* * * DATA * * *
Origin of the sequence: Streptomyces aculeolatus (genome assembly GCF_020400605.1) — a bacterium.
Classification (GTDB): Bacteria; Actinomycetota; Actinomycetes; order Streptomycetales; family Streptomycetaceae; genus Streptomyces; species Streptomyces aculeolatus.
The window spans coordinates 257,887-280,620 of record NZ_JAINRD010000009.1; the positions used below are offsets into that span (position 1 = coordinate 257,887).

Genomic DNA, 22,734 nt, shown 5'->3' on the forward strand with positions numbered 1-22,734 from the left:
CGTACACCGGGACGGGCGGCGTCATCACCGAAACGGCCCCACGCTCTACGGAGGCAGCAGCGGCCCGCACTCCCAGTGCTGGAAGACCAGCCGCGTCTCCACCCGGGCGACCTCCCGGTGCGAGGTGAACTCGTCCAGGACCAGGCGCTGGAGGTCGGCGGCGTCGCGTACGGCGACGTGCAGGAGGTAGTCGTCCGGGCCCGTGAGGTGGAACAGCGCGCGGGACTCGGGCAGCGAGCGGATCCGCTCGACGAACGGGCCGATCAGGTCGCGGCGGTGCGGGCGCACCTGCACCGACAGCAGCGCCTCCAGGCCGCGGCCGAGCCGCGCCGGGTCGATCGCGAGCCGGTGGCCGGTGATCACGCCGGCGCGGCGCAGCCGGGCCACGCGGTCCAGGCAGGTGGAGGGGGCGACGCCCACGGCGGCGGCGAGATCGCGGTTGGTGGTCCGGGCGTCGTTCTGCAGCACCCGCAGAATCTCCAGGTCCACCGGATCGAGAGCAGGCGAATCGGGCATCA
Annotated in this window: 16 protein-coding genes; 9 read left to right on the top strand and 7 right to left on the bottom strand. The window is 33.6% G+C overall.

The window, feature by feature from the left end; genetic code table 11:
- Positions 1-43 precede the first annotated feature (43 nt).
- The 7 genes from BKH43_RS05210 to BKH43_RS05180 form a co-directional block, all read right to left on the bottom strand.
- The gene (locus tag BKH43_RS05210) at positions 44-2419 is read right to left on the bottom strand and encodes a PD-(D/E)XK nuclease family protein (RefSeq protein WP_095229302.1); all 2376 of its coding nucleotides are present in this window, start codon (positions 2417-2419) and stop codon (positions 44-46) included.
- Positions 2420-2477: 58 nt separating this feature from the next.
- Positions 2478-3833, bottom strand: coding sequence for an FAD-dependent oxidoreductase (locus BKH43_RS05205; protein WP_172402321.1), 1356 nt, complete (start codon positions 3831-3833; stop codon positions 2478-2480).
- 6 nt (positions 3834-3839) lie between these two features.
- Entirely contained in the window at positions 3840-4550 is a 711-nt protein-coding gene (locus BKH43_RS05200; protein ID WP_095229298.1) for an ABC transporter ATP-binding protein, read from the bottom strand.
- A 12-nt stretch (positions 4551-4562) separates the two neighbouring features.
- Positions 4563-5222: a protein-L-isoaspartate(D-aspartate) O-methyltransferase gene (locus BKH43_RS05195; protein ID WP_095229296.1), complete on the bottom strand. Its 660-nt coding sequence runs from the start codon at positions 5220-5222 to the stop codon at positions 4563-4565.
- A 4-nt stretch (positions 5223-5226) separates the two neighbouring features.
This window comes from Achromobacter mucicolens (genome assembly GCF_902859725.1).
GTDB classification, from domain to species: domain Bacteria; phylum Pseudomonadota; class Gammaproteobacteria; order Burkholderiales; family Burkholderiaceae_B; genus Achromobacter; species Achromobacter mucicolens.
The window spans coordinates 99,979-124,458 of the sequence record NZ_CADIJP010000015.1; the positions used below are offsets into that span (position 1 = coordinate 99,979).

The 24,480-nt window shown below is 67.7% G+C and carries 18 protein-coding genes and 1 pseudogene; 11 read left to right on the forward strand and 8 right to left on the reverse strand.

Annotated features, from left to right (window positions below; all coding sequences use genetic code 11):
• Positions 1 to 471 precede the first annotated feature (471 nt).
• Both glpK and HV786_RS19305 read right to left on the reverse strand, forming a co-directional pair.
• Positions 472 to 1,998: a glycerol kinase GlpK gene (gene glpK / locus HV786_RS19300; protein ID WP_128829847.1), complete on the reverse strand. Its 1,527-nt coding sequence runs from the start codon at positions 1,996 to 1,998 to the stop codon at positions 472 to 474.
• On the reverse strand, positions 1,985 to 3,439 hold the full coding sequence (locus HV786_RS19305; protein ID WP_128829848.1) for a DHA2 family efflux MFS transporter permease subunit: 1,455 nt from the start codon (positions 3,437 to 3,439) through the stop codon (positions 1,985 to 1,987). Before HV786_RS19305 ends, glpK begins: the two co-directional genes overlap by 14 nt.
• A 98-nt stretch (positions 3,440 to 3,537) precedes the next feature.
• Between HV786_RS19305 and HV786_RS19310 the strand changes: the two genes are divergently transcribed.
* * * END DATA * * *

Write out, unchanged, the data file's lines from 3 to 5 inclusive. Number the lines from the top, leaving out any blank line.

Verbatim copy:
The window spans coordinates 257,887-280,620 of record NZ_JAINRD010000009.1; the positions used below are offsets into that span (position 1 = coordinate 257,887).

Genomic DNA, 22,734 nt, shown 5'->3' on the forward strand with positions numbered 1-22,734 from the left:
CGTACACCGGGACGGGCGGCGTCATCACCGAAACGGCCCCACGCTCTACGGAGGCAGCAGCGGCCCGCACTCCCAGTGCTGGAAGACCAGCCGCGTCTCCACCCGGGCGACCTCCCGGTGCGAGGTGAACTCGTCCAGGACCAGGCGCTGGAGGTCGGCGGCGTCGCGTACGGCGACGTGCAGGAGGTAGTCGTCCGGGCCCGTGAGGTGGAACAGCGCGCGGGACTCGGGCAGCGAGCGGATCCGCTCGACGAACGGGCCGATCAGGTCGCGGCGGTGCGGGCGCACCTGCACCGACAGCAGCGCCTCCAGGCCGCGGCCGAGCCGCGCCGGGTCGATCGCGAGCCGGTGGCCGGTGATCACGCCGGCGCGGCGCAGCCGGGCCACGCGGTCCAGGCAGGTGGAGGGGGCGACGCCCACGGCGGCGGCGAGATCGCGGTTGGTGGTCCGGGCGTCGTTCTGCAGCACCCGCAGAATCTCCAGGTCCACCGGATCGAGAGCAGGCGAATCGGGCATCA